100. Feathers in Birds:
    • Modified reptilian scales made of keratin
    • Provide lift for flight
    • Conserves body heat
  101. Flight skeleton of birds:
    • Bones are thin and hollow
    • Many bones are fused and make bird skeleton more rigid than reptilian skeleton
    • No other living vertebrates have fused collarbone or keeled breastbone
  102. Archaeopteryx
    • Fossil of first known bird
    • Fossile found in Bavaria in 1862
    • Had skull with teeth, very few fused bone
    • Bones were probably solid and not hollow, had long reptilian tail, no enlarged breastbone, had feathers on wings and tail.
  103. Name 3 evolutionary features from birds:
    • Feathers
    • Hollow Bones
    • Super efficient lungs that permit sustained powered flight
  104. Shared characteristics of Modern birds:
    • 1. Efficient respiration
    • 2. Efficient circulation
    • 3. Endothermic
  105. Efficient respiration in birds
    Inhale-->air goes past lungs to air sacs near and within hollow bones of back --> air travels back to lungs --> anterior air sacs before exhaling
  106. Efficient circulation in birds
    • Four chambered heart-no mixing of oxygenated blood with deoxygenated blood
    • Birds have rapid heartbeats
  107. Endothermy
    • warm-blooded
    • feathers help conserve body heat
    • higher temps permit metabolism of birds flight muscles to proceed at rapid pace
  108. Explain the hair of mammals:
    • All mammals have hair
    • fur and endothermy allowed mammals to move into colder climates
    • hair serves as camouflage
    • hairs can function as sensory structures
    • hairs can serve as defensive weapon
  109. Mammal mammary glands
    • Found in all female mammals
    • secrete milk (high-calorie food to support rapid growth of newborn mammals)
  110. Endothermy in mammals
    • mammals can be active any time of day or night
    • endothermy depends on more efficient blood circulation and more efficient respiration.
  111. Most mammals carry young internally in a ____ and nourishment takes place through the _____.
    Uterus; placenta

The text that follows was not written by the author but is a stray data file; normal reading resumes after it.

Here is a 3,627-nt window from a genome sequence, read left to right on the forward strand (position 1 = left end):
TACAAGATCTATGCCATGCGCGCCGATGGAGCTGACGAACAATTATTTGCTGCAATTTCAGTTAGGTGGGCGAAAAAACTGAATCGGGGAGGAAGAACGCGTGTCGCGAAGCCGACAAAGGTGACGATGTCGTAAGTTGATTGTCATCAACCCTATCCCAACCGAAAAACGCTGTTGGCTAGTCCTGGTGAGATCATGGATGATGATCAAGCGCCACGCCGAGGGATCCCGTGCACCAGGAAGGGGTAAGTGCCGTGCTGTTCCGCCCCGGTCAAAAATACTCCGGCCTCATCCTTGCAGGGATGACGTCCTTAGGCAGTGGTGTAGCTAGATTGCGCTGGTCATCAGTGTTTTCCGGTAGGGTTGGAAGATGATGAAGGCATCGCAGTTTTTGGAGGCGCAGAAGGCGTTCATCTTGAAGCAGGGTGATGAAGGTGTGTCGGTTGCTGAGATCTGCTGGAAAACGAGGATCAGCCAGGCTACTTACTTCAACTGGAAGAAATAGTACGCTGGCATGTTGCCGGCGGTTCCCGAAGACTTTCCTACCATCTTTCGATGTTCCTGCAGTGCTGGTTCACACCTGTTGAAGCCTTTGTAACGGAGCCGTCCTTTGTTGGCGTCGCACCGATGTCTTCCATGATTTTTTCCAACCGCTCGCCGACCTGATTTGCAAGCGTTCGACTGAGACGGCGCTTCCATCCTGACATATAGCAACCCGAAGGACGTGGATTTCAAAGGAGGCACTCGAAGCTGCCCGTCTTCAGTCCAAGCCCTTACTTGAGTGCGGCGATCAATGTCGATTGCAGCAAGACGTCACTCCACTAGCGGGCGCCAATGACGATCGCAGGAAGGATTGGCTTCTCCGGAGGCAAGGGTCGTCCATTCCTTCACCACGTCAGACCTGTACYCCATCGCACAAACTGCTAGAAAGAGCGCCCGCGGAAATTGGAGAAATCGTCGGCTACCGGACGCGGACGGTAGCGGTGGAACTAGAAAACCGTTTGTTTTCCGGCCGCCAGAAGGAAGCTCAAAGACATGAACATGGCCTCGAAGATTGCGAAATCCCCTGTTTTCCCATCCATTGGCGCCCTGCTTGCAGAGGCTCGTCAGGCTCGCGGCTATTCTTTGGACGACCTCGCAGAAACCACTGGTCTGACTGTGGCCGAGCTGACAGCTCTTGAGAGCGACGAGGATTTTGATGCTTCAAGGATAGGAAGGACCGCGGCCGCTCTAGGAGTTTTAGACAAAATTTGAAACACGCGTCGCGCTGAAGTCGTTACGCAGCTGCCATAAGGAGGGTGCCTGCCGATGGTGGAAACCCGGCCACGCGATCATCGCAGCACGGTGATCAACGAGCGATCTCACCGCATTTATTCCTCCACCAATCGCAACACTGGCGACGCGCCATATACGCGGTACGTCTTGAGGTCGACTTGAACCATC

112. Mammals give birth to ______
    Live young
  113. You can determine the diet of mammals by looking at _____.
  114. Meat eating mammals have ______-like teeth and triangular molars and premolars for tearing off pieces of flesh.
  115. Herbivores have ___, ____-like incisors for cutting off vegetation and flat, rigid molars for grinding tough plant tissues.
    flat, chisel
  116. Mammals don’t have the proper enzymes to break down _____ and must depend on bacteria to do the job.
  117. Ruminant animals:
    • cows, buffalo, deer, etc
    • have four-chambered stomach that acts as fermentation vat, bacteria in one of stomach chambers break down the cellulose.
  118. Rodents, horses, rabbits, elephants, etc., have relatively small stomachs and plant material is digested in the _____ ______.
    • Large intestine.
    • The bacteria that breaks down cellulose if found in the cecum.
  119. Hooves and horns in mammals are made out of _____.
  120. ______ protect the toes and cushion them from impact.
  121. ____ are made of a bony core surrounded by sheath or keratin; bony core attached to skull.
  122. True or False: Horns are shed seasonally
    False. Horns are NOT shed
  123. Antlers are made of _____. Deer grow and shed a set of antlers every year; while growing in the summer, they are covered by thin layer of skin called ____.
    Bone; velvet
  124. Flying mammals... aka?
  125. Batwings are modified ____.
  126. How did the much improved mammal ear develop from the therapsids?
    Two bones forming the therapsid jaw joint moved to middle ear of mammals and joined with a bone already there. Resulted in a three boned structure that amplifies sound much better than in reptiles.
  127. How did mammals most likely survive the period when the extinction of dinosaurs and marine animals occurred?
    Because their fur acted as insulation
  128. Modern mammals are place into three groups:
    • 1. Monotremes
    • 2. Marsupials
    • 3. Placental mammals
  129. Modern mammal class 1: Monotremes
    • "one-holed"
    • egg-laying mammals
    • Platypus and echidna
    • lay shelled eggs
    • have cloaca(one hole for all excrement)
  130. Modern mammal class 2: Marsupials
    • Pouched mammals
    • different pattern of embryonic development
    • fertilized egg surrounded by chorion and amniotic membranes but no shell forms
    • nourished by yolk in egg
    • short-lived placenta forms before birth
    • within 8 days of fertilization, embryonic marsupial born
    • crawls into pouch and latches onto mammary nipple where it continues developing.
  131. Embryonic marsupials are born within ___ days.
  132. Modern mammals class 3: Placental mammals
    • placenta nourishes embryo through entire development period in uterus
    • chorion and allantois form placenta
    • young undergo considerable development before birth
  133. ___ and ___ form the placenta in modern placental mammals.
    Chorion and allantois
  134. Primates share two main innovations:
    • 1. Grasping fingers and toes (opposable thumb)
    • 2. Placental mammals
  135. Which vertebrates have internal fertilization?
    • Cartilaginous fish (sharks)
    • Order urodela (caudata) of amphibians: newts and salamanders
    • Caecilians (order apoda of amphibians)
    • Modern reptiles and mammals
Card Set
Chapter 34: Origin & Evolution of Vertebrates